The second contention — that Sullivan was simply dismissed as dean, not fired altogether — suggests that it is okay to compromise principle if the harm inflicted is small. But that’s not how principle works. If it were established, for example, that he was dismissed because he is Black, no one would say it’s okay because he’s still on the faculty.

The student protests at Harvard provided the institution with an opportunity. It could have used the incident as a teachable moment about the importance of criminal defense in our society as well as about the importance of tolerance on a campus of higher learning. It could have demonstrated that there is a fundamental distinction between a lawyer and his clients — and that our system of rights depends on that distinction. Instead, it sacrificed principle in an apparent quest for an easy way out.

What lesson does that teach?

VIEW COMMENTS

Yale Law Dean defends theory/activist law school education

Source: OTHERWISE: Yale Law Dean defends theory/activist law school education

“At its best, a J.D. is a thinking degree, a problem-solving degree, a leadership degree. Lawyering is a job that requires an enormous number of skills and literacies. You must possess a supple mind and sound judgment. You need to have institutional sense and sharp analytics. You must be literate and numerate. You must be able to distill an unruly, messy set of materials into a coherent form. You must question everything, especially your own priors. You must possess enough critical distance to evaluate a situation but enough human empathy to understand it. Your education must be rigorous enough to breed humility rather than hubris.”Heather Gerken, Dean – Yale Law School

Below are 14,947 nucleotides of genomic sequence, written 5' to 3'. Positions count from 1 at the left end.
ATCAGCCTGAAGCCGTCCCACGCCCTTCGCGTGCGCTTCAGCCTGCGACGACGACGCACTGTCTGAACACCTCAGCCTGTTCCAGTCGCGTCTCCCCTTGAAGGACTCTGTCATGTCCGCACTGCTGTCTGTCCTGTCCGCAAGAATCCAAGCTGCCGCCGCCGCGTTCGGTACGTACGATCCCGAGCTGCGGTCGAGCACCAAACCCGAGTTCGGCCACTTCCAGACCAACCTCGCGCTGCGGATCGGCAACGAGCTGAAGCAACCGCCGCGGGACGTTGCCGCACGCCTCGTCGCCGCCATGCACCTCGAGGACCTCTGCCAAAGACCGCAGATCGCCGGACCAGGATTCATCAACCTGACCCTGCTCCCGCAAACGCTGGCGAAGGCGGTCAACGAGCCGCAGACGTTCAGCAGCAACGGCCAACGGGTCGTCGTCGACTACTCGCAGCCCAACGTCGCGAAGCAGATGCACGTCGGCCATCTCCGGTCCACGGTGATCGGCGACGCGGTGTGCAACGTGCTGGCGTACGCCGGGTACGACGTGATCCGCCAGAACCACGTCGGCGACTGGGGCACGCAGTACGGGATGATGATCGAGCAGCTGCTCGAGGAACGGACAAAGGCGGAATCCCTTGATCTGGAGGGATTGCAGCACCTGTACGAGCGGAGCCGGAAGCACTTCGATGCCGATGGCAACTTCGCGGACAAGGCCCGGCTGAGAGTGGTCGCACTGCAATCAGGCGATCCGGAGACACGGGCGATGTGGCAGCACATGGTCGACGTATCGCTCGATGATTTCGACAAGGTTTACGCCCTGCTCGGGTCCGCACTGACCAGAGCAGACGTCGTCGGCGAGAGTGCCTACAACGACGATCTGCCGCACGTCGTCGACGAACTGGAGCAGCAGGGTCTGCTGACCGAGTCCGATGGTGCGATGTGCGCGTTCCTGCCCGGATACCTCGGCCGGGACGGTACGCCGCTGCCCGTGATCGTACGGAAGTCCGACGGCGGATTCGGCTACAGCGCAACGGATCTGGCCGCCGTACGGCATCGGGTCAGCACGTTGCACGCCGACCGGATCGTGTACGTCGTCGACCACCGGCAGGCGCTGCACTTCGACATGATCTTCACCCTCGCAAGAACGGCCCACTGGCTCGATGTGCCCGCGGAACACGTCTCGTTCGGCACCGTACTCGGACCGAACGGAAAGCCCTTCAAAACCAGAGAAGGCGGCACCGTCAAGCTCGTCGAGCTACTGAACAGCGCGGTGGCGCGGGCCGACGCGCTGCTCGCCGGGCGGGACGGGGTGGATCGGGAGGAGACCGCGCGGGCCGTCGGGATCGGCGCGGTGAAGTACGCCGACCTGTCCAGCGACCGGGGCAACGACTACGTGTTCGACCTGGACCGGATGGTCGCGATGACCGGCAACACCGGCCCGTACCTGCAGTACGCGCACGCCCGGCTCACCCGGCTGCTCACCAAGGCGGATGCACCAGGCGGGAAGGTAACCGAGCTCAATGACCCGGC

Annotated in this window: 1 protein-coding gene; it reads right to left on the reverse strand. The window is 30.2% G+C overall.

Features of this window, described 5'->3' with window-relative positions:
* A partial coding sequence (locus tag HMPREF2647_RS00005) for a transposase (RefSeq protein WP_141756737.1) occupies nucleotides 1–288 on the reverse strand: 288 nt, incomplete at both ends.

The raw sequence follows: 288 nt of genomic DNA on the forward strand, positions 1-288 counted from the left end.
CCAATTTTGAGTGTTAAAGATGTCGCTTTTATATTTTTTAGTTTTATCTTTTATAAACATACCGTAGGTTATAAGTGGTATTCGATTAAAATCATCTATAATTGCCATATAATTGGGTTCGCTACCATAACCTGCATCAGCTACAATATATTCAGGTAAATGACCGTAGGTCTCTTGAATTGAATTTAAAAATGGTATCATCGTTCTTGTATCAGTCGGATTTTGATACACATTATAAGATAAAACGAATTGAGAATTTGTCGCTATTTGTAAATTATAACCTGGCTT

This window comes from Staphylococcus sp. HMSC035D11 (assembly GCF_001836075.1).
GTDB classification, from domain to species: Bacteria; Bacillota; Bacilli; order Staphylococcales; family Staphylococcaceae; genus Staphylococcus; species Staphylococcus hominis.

I thoroughly agree.  In the fall of 1970 – my first semester of law school at Rutgers-Newark – I was part of a group of students reviewing the transcript of the Chicago 7 trial.  I wrote a point in the brief on appeal, which was the work of Arthur Kinoy who soon blocked unlawful FBI surveillance, leading to the FISA court.  In my second semester Ruth Ginsburg laid out her vision for the years ahead.  Paul Trachtenberg set in motion the landmark educational equity jurisprudence of the New Jersey Supreme Court.  I could go on …and I have in the pages of the Fordham Urban Law Journal which published my essay People’s Electric -Engaged Legal Education at Rutgers-Newark in the 1960’s and 1970’s. – gwc

Submissions & Nominations – Fred C. Zacharias Memorial Prize for PR Scholarship